Assuming they still exist...or don't just vanish like a ghost the moment anyone tries to force their hand.

        2. Hans 1 Silver badge

          Re: Count me in.

          I think companies running this software are to blame. Accept that you are a bunch of nutters for buying this shite, I have certainly been warning you against since at the very least 2003.

          That is where the "if you are using IE your opinion does not count" comes from.

          1. Anonymous Coward
            Anonymous Coward

            Re: Count me in.

            Are you a nutter if buying this "shite" was the ONLY way to stay in business...and still is now? The big big problem is that, more often than not, this legacy software that ONLY runs on IE is one of if not THE linchpin to your entire operation.

    4. Anonymous Coward
      Anonymous Coward

      Re: Count me in.

      Three sites I have to use at my employers (two intranet, one third party) MUST use IE to function correctly. Any other browser can be used to access any other intranet/internet site

      However, all users with a Win10 machine are active discouraged from using Edge. At All. Go figure.

      1. Hans 1 Silver badge
        Holmes

        Re: Count me in.

        However, all users with a Win10 machine are active discouraged from using Edge. At All. Go figure.

        Somebody learned a lesson, there ?

        1. Danny 14 Silver badge

          Re: Count me in.

          we discourage the use of edge. thats why we gpo chrome.

    5. Wayland Bronze badge

      Re: Count me in.

      Tuffnells - The Big Green Parcel Machine

      If you want to send a parcel you will need a carefully tuned version of IE.

  4. chivo243 Silver badge
    Coat

    boggles the mind

    IE has been the bane of IT'ers existence for many years, why do companies still cling to it? Yes, they've invested muchos dollares in the system that may well be their achilles heel.

    1. Charles 9 Silver badge

      Re: boggles the mind

      Problem becomes that it still costs less to keep the thing running as is than to try to build from scratch. That and it may be a bigger gamble than gambling on the old works staying together. Better the evil you know and all.

    2. Anonymous Coward
      Anonymous Coward

      Re: boggles the mind

      Money.

      I work for a company maintaining IE only software.

      To rewrite it would be expensive.

      Customers keep paying for the IE only version.

      Every now and then some manager wants to make it newer and better, but they never commit the resources to make it happen, they always end up just changing the logo or colour scheme, etc

      1. Mark 85 Silver badge

        Re: boggles the mind

        Can't upvote that enough. It is about money and changing over user sites, databases, etc. is expensive which the boards tend not to agree to. Then there's issue of compatibility, etc. once things are upgraded.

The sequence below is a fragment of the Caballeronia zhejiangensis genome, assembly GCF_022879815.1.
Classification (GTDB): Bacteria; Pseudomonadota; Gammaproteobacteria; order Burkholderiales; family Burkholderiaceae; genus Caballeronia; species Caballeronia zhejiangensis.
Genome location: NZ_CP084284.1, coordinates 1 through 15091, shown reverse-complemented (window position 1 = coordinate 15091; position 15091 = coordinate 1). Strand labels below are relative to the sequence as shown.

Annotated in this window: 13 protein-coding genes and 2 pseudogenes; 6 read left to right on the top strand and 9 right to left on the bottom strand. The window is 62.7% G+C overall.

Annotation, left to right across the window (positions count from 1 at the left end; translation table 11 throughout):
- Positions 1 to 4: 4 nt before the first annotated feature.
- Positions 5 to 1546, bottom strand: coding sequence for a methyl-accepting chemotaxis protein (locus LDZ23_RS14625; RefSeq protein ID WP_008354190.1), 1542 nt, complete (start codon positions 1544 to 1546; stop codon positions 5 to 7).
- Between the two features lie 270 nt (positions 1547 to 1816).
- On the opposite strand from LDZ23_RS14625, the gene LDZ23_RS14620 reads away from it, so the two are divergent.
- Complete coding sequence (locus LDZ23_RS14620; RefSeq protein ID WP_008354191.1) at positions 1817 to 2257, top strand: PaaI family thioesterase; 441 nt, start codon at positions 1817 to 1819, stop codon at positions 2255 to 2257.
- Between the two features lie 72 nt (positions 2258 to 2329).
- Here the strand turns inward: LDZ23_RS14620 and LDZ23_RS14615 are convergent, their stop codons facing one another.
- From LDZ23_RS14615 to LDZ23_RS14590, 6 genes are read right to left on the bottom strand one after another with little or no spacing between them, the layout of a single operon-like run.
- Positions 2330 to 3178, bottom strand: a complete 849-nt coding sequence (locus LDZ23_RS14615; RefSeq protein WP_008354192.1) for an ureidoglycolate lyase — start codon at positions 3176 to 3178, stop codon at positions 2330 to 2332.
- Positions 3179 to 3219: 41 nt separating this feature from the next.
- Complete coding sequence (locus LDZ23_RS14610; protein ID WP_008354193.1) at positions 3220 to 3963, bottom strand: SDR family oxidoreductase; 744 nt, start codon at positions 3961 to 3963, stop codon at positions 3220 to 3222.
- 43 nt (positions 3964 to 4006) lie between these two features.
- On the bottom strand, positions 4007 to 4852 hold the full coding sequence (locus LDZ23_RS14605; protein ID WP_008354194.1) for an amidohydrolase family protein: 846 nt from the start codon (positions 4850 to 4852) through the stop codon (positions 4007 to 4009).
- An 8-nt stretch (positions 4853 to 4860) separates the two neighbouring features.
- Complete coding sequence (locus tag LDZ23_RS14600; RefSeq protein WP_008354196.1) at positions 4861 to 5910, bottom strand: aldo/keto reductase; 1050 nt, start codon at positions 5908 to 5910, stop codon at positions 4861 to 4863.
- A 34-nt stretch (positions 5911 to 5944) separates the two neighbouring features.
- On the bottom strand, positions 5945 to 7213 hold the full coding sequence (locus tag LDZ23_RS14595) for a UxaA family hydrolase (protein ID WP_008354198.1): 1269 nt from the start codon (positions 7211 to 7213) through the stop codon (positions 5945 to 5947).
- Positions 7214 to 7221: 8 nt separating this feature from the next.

From this: "meaning admins had to think a bit harder about their old intranets, and consider bringing legacy web apps up to date for more modern browsers rather than simply flinging a wildcard at the compatibility list." It implies that admins are the problem not manglement. Like admins have that kind of power to push upgrades and spend money because 'MS said so..". MS seems to be more clueless by the day.

    3. JohnFen Silver badge

      Re: boggles the mind

      "why do companies still cling to it?"

      For the same reason that lots of companies run emulators for antique mainframe systems that stopped being menufactured or supported decades ago: it's cheaper and safer to do that than to have to rewrite a crapton of working code.

  5. Charlie Clark Silver badge

    Compatibility mode fail

    Yes, this was a complete fuck up which sent the signal that MS really didn't care about updating HTML. Worse, of course, was not removing the ActiveX cruft earlier, or at least making it a per website sandbox.

  6. Amentheist
    Paris Hilton

    Deaf ears

    Who is this advice reaching? Techies that already know this..

    The number of times I've seen someone just browsing my internal apps on IE because some file at some point was opened by IE and the user simply takes no notice, yet keeps complaining that some webpage is broken.

    Or "oh I don't know my login" when I open it in <modern browser> on their machine, after which they go and open IE which has a million passwords saved. Essentially I've lost hope.

  7. Captain Scarlet Silver badge
    Coffee/keyboard

    Why not

    Create shortcuts which call iexplorer and pass it the URL?

    Then you can have your browser of choice as default for everything else.

    Its what I do (Yes we have 2 intranet sites which requires ActiveX), get users to slap a shortcut on their desktop and use that.

    1. J. Cook Silver badge

      Re: Why not

      There's a Chrome extension (ietab) which does essentially that, but inside a chrome tab.

  8. Stuart 22
    Unhappy

    Backwards compatability ....

    Quick check: can it correctly render http://www.registry.hm/?

    My latest version of Vivaldi can't!

    1. Captain Scarlet Silver badge

      Re: Backwards compatability ....

      Eh, it works fine in Edge and Firefox?